Because two-wheelers offer only personal transportation, a lot of people may think, why not enter the four-wheeler business. But four-wheelers are a distinctly different business. The capital needs, the technology needs and the competitive pressures make it a very different ball game. The magnitude of cash flow is hundred times more than that of a two-wheeler business. Just because you make two-wheelers, four-wheeler is not an automatic extension. It is actually discontinuity.

Three wheelers, I don't know, may be a possibility. But three-wheelers have not succeeded anywhere. For whatever reasons, customers feel that it is unstable. Nowhere in the world, the three-wheelers have taken off other than a niche product or like the Bajaj Auto as a commercial product. For personal transportation, three-wheelers have not succeeded.

Is it true you want to tap rural India?

When I say rural, I mean the small towns. A state like Kerala, which I think is a long suburb, where per capita consumption has increased dramatically, can be a good target. So also the smaller towns in Maharashtra, Gujarat and other states where the capacity to absorb smaller vehicles is increasing. So, in the next ten years, I do not see us making anything other than two-wheelers. Beyond 20 years, I do not know.

Has the purchasing power of the Indians increased a lot in the last ten years?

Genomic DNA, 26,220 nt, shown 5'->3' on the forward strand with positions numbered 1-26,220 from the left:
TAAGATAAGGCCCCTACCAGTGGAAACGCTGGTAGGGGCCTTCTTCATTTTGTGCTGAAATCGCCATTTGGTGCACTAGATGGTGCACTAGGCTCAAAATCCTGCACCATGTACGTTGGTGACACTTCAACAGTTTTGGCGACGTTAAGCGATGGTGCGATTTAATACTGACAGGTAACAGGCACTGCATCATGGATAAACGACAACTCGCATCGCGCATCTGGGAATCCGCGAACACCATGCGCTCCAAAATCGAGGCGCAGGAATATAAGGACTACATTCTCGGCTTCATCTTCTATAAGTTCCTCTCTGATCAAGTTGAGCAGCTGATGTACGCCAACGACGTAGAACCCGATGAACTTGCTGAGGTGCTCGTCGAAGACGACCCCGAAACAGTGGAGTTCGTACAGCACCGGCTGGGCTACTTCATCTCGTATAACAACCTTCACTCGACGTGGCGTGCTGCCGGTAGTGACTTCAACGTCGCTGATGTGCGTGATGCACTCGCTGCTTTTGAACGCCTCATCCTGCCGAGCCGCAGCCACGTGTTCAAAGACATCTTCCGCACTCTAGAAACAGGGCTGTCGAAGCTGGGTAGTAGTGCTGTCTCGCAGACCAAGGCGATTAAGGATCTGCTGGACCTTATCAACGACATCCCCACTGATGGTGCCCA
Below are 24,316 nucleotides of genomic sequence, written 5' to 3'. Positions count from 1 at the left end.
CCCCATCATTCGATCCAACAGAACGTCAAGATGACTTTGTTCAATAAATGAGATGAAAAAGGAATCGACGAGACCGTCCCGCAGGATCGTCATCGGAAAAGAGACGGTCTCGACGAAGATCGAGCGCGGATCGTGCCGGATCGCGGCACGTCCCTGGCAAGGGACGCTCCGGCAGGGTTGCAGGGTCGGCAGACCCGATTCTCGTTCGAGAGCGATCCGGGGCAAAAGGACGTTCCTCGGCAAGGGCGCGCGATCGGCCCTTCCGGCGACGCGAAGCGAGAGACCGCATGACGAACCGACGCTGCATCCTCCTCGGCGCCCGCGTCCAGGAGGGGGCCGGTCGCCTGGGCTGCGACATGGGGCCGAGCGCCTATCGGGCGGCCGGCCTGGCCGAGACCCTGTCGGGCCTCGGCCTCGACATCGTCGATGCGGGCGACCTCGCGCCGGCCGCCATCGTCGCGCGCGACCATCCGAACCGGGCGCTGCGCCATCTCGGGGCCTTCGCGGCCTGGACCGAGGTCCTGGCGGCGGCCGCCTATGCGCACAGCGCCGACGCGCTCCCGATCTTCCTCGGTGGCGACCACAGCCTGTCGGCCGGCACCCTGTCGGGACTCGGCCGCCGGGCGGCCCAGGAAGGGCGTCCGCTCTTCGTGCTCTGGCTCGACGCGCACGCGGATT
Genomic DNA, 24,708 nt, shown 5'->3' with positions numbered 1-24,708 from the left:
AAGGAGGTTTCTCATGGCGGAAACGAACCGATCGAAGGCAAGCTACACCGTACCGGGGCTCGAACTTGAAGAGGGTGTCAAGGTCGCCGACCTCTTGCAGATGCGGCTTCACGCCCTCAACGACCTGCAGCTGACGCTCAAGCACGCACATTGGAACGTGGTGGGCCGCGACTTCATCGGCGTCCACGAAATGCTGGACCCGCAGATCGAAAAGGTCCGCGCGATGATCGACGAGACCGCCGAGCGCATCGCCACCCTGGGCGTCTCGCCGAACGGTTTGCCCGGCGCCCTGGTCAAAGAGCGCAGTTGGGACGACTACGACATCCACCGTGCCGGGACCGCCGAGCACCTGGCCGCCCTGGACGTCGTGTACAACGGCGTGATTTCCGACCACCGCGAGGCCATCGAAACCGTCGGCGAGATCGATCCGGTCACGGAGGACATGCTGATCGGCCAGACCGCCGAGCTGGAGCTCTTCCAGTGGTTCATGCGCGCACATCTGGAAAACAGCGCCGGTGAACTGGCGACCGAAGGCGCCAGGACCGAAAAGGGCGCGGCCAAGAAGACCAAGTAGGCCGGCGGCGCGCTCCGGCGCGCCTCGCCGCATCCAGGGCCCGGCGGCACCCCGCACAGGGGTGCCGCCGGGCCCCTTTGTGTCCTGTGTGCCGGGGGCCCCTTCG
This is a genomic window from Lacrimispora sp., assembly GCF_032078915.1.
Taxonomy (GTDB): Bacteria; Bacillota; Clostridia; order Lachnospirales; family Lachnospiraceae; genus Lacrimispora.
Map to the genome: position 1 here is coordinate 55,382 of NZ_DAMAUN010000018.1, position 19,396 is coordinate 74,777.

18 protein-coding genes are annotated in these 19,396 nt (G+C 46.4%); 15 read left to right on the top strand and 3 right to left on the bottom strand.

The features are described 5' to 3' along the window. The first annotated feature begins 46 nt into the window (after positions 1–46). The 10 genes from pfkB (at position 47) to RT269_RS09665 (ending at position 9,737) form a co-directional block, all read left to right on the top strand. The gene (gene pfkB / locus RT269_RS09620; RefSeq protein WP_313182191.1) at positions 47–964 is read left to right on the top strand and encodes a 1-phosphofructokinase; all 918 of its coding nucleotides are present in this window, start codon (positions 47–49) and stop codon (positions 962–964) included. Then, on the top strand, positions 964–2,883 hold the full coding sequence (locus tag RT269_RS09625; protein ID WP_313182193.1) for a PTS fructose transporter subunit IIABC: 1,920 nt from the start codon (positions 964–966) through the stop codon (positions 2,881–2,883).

Yes. They have shifted from mopeds to scooters and motorcycles. If we had tried to sell a Scooty in 1980, we would have found only a very small market. But in the nineties, it is a huge market. Throughout the world, there is a tremendous desire for personal mobility. Why do all the Americans buy cars? After Margaret Thatcher's time, when England prospered, all the people bought cars and now all the roads are clogged. If you use public transport, you are more dependent on somebody else's timing. Even if the traffic snarls, you are on your own if you have your own vehicle.

With more and more vehicles on roads, cities have become polluted and traffic systems seem to be breaking down. Do you feel only bicycles and two-wheelers should be allowed on city roads?

If you ask me, we should see only public transport systems inside the city. Yes, people in the cities are worried about pollution. We have to look seriously in providing clean fuel. The Indian diesel is unbelievably dirty. Even the new ultra low fuel has 0.5 per cent sulphur whereas the European standard is 0.003 per cent. The ultra low fuel is moving to 0.25 per cent which is hundred times more sulphur than the European fuel. We at the automotive association are demanding a fuel which has 0.05 per cent sulphur.

We have got 5 per cent benzene in our petrol, which is a toxic carcinogen but nothing is being done about it. We would like to see 93-octane fuel. There is no reason why we can't have it when we are making oxygenates to increase the octane number. But we are exporting oxygenates instead of adding to the Indian fuel. This is a very major fuel problem.